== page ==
My indoor jungle

Rare tropical plants for your interior

Whether you're looking for a bedroom plant, a bathroom plant or a conservatory plant, most tropical plants are suitable as indoor plants. Heated conservatories are ideal for them, but they'll also do well in any warm, bright room, as close as possible to the source of natural light. If your room or conservatory isn't heated in winter, but is frost-free, they'll go dormant, so you'll have to stop watering them altogether. (Continued at bottom of page)

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    What criteria should I use to choose a tropical houseplant? 

    There are a number of criteria that can influence your decision to adopt a tropical houseplant

    The color of your indoor plant

    By plant color, we can think of bloom color. The chromatic range is vast, from pink-red to orange-yellow to purple-purple, not forgetting pure white. The rarest bloom color is blue-green, represented by the famous Jade Liana, Strongylodon macrobotrys.

    But don't forget the foliage colors of your tropical plants, which have the advantage of coloring your interiors all year round, unlike blooming plants, which remain only ephemeral. For example, Hibiscus acetosella with its red leaves, or Boat lily with its luminous purple foliage!

    Foliage shape of your tropical houseplant.

    Of course, when we think of exotic indoor plants foliage, we first think of classics like Monstera deliciosa or a Bird of Paradise. But many tropical plants have remarkable, highly decorative foliage. This can be due to their shape (Corkscrew albuca), their color or even certain amusing properties such as the retraction of their foliage to the touch (Sensitive plant) or the rotation of their foliage receptive to sound (Dancing plant).


    The first criterion we often think of is the beauty of tropical flowers. And indeed, what a palette of shapes, colors and even fragrances! A single plant can sublimate a room with a spectacular large flower (Red torch ginger), or conversely a multitude of small flowers (Red Passion flower). It can also perfume a room with fragrances as diverse as Lemon-scented gum tree (Eucalyptus citriodora), peanut (Giant honey flower), hot chocolate (Campanula dominicana)...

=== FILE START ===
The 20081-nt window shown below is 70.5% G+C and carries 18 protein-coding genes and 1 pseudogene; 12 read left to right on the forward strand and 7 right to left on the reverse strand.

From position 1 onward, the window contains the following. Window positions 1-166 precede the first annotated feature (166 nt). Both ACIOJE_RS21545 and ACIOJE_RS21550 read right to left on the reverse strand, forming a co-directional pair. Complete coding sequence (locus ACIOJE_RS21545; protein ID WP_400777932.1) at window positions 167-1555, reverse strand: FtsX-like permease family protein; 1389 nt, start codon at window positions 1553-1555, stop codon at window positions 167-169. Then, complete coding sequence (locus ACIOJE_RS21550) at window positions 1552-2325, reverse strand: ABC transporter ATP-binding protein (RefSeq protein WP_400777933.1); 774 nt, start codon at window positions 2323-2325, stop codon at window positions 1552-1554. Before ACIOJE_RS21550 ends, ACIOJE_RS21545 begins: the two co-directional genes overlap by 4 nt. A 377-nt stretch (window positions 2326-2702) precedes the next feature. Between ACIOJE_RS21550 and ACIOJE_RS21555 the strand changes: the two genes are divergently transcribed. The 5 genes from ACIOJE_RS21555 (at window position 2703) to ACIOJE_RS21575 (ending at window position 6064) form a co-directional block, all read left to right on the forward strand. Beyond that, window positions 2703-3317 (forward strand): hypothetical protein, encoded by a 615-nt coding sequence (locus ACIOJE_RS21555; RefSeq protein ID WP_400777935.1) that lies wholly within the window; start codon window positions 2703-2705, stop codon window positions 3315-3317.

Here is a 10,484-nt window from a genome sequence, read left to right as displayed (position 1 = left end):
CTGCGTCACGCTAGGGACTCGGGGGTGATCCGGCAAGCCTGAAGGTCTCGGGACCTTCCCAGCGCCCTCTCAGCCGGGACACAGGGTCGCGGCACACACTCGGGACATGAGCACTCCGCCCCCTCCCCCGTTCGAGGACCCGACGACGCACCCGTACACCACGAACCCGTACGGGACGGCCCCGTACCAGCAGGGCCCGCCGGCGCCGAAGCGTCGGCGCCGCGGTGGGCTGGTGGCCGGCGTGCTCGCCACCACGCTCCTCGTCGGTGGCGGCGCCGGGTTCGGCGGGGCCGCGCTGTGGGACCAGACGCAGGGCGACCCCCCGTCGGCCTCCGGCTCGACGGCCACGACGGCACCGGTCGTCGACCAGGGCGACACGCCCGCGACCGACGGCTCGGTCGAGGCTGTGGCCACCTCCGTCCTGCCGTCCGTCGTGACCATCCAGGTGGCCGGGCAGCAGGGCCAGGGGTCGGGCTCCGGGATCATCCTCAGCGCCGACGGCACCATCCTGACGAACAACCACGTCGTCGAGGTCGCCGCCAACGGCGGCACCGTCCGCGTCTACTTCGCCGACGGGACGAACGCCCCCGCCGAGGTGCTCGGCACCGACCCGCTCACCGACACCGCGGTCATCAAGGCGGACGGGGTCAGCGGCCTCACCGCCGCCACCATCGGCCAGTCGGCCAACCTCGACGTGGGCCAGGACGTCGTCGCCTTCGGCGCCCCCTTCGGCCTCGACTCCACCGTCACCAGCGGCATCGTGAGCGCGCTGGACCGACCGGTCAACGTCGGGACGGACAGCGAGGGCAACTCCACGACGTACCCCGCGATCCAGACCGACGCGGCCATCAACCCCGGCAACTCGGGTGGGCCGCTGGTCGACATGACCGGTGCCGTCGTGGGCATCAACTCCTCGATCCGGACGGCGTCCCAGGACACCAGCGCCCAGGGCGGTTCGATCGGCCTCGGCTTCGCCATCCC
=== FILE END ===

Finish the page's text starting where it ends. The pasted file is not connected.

As a general rule, the smaller the plant, the faster it will flower

    Sizing, which tropical houseplant for an apartment?

    As the interior space of our homes is not expandable and the ceiling inexorably limits the size of plants, you need to take into account the future development and the possibility of pruning the plant. Avoid trees, which will grow too tall and, unless you want to make a bonsai, don't like to be pruned, as they create a single trunk and branch only with difficulty if the trunk is cut: they will tend to continue growing their trunk at all costs, which will then be offset from the initial trunk, and that won't solve your problem of growing tall!

    For this reason, prefer bedding plants, which don't take up much space and have the added advantage of flowering very quickly. You can also opt for exotic shrubs that can be pruned without worrying about their development.

    And don't forget climbing plants! They'll do wonders in conservatories, living rooms (around a curtain rod, for example), or even bathrooms if they benefit from natural light (e.g. climbing over shower enclosures). All they need is a sturdy support and they're easy to prune.

    Which tropical plants for a conservatory?

    Verandas present a perfect playground for growing tropical houseplants. They offer plenty of light, good height and, provided it's heated, an ideal temperature.

    In addition to the plants mentioned above, you can try your hand at growing larger plants such as the Traveler's Tree or one of our varieties of Baobab.

    They are also the place where desert plants like Adenium obesum reach their full potential.

    But be sure to adapt your choice to the exposure of your conservatory. A Vanilla plant will thrive in a north-facing conservatory, but will suffer if it faces south.

    Of course, you should also avoid placing plants that require too much water in a south-facing veranda.

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